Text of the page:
At the July sentencing hearing the presiding judge, Richard D. Bennett of Maryland's Federal District Court, issued harsh words for the government, saying that it was "unconscionable" to charge a defendant, two years after his home was searched, with a list of serious crimes that could have resulted in 35 years in prison, only to drop the 10 counts of the indictment on the eve of trial.[61] Expressing his "irritation" with the prosecution, Bennett also completely rejected the government's request for a $50,000 fine, despite the sentencing guidelines recommending a fine of $500-$5,000. He noted that Drake had been financially devastated, spending $82,000 on his defense, losing his $154,600 job at the NSA and his pension, and being fired from his university teaching position. He sentenced Drake to one year of probation and 240 hours of community service.[61]

Since 2012[edit]

Drake appeared on The Daily Show on August 6, 2012, to talk about the history of his case,[62] and in September sent an audio message of support to CryptoParty.[63]

On March 15, 2013, Drake spoke at a National Press Club Luncheon about the national intelligence community and its attitude towards whistle-blowing.[64]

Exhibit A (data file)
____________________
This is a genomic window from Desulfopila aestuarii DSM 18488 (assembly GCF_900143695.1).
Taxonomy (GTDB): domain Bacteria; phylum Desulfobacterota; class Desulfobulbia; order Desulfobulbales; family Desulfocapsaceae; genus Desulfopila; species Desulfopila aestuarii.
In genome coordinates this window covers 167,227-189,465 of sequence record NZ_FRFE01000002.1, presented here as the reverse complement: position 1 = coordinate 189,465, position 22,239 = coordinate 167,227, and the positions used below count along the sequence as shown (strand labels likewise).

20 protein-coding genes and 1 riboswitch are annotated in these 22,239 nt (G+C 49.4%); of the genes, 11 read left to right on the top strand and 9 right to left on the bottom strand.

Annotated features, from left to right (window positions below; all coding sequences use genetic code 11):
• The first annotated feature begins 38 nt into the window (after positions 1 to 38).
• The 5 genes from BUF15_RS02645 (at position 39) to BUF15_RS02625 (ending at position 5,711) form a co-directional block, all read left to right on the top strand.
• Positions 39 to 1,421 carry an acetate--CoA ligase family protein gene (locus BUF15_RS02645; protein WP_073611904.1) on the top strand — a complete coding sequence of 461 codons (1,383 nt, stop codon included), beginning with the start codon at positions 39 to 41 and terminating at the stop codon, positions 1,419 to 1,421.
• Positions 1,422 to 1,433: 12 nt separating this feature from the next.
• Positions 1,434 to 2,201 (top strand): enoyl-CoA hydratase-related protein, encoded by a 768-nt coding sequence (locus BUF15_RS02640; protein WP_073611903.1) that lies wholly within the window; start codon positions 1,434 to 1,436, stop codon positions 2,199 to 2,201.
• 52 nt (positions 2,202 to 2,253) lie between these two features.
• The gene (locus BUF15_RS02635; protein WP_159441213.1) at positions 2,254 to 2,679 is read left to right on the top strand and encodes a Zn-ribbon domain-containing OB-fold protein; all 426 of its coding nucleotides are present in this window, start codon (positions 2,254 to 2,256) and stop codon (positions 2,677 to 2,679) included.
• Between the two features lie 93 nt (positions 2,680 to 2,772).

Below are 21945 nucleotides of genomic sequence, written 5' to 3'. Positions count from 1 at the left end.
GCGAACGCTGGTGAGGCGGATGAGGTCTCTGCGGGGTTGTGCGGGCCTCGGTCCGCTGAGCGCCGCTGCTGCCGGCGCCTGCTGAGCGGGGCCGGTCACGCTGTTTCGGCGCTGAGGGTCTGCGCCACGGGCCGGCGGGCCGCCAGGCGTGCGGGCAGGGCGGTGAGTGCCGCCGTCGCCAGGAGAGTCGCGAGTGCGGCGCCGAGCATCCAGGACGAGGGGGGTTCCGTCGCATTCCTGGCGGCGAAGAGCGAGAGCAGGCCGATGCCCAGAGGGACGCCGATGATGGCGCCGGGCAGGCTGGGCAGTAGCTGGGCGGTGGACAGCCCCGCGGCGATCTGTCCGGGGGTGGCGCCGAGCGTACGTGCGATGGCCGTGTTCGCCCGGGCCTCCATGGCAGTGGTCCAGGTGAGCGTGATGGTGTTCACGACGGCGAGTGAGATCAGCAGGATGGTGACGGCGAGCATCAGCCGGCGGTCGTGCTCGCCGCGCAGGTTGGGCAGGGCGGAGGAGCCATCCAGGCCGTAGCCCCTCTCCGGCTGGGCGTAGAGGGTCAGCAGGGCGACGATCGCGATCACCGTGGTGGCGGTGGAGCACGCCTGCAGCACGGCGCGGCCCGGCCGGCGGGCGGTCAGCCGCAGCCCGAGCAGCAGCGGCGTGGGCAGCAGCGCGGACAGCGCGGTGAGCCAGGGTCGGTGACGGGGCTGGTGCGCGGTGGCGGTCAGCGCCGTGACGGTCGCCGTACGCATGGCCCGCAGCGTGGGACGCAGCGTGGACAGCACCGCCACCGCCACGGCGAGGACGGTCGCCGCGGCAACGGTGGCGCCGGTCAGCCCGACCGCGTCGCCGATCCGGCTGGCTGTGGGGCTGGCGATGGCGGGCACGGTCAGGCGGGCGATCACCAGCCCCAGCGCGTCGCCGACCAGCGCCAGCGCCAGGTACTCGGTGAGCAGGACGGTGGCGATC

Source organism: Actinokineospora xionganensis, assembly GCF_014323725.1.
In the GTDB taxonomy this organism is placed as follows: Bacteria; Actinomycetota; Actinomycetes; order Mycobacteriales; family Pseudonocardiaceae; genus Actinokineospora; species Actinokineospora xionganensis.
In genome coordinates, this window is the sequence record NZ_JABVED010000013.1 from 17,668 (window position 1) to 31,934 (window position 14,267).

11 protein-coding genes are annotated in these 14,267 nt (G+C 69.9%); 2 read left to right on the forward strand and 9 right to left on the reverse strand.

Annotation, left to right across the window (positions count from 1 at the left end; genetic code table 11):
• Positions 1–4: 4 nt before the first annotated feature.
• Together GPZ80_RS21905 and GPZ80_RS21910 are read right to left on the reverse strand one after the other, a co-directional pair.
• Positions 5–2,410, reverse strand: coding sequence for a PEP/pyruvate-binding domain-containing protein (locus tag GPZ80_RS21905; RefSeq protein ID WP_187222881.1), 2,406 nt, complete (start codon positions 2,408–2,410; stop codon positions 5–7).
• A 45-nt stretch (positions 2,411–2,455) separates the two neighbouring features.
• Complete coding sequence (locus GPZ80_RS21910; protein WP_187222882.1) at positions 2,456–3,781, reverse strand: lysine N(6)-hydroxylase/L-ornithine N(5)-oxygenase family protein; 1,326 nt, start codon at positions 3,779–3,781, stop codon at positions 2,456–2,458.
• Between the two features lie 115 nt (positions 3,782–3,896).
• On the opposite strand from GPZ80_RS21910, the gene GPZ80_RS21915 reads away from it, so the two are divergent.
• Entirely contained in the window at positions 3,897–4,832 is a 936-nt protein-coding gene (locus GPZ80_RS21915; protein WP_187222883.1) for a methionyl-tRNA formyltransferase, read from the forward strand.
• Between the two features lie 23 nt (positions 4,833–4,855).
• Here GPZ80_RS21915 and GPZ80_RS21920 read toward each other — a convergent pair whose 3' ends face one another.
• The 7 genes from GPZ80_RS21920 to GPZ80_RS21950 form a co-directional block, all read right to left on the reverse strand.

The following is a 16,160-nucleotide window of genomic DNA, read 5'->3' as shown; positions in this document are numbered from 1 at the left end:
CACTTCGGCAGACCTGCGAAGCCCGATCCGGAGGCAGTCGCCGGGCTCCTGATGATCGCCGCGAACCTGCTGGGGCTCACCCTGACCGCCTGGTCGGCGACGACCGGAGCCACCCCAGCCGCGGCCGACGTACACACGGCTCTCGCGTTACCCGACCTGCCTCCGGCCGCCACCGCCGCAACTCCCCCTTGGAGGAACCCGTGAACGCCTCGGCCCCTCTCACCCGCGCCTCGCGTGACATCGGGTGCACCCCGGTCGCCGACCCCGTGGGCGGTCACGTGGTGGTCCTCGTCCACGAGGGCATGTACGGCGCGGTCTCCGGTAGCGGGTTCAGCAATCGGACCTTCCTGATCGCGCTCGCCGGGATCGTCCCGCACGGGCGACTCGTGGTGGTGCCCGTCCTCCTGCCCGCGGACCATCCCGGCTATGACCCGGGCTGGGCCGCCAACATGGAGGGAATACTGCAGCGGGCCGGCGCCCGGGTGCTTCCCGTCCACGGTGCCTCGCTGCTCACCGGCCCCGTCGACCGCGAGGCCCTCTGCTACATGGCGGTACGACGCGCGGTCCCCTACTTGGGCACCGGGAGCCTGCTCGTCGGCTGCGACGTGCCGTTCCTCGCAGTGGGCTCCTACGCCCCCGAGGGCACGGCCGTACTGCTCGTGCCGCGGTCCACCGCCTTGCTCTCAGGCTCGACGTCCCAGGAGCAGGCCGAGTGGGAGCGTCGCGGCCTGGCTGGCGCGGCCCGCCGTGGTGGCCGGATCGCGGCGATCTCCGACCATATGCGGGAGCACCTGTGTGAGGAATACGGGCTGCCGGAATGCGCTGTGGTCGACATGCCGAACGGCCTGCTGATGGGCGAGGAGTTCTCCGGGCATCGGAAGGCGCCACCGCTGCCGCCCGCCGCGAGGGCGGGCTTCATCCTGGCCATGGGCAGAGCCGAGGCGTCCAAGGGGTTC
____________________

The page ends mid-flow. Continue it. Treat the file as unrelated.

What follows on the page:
Drake inspired Edward Snowden to leak information on the NSA spying program PRISM in June 2013.[65] Snowden went public rather than reporting within the system due to the reprisals against Drake (and other whistleblowers), which led the Assistant Defense Department Inspector General (DoD IG) in charge of the whistleblower unit, John Crane, to himself become a whistleblower when it became apparent that Drake's identity had been leaked by DoD IG to the Justice Department.[66]

Drake has become an activist against the surveillance state, frequently giving interviews and speaking at events such as Restore the Fourth and Stand Up For Truth.[67][68] One of the themes of his speeches and interviews is a "privacy exercise" as follows "Put your entire life in a box, your documents, bank accounts, your passwords, everything—and give it to a complete stranger—a fellow American for safekeeping. Would you do it?" he states that he has yet to encounter a "yes".[69]

In a September 2013 interview, Drake reaffirmed his belief that the problems of the NSA are so chronic and systemic that the only solution would be to completely dismantle and subsequently rebuild the entire organization.[70]

On July 3, 2014, Drake along with former Technical Director of the NSA William Binney gave testimony to the German Parliamentary Committee investigating the NSA spying scandal. He described the close cooperation between the NSA and the German secret service BND.[71][72]

On November 10, 2015, Drake appeared on a PEN American Center panel at the Newseum about "Secret Sources: Whistleblowers, National Security and Free Expression."[73]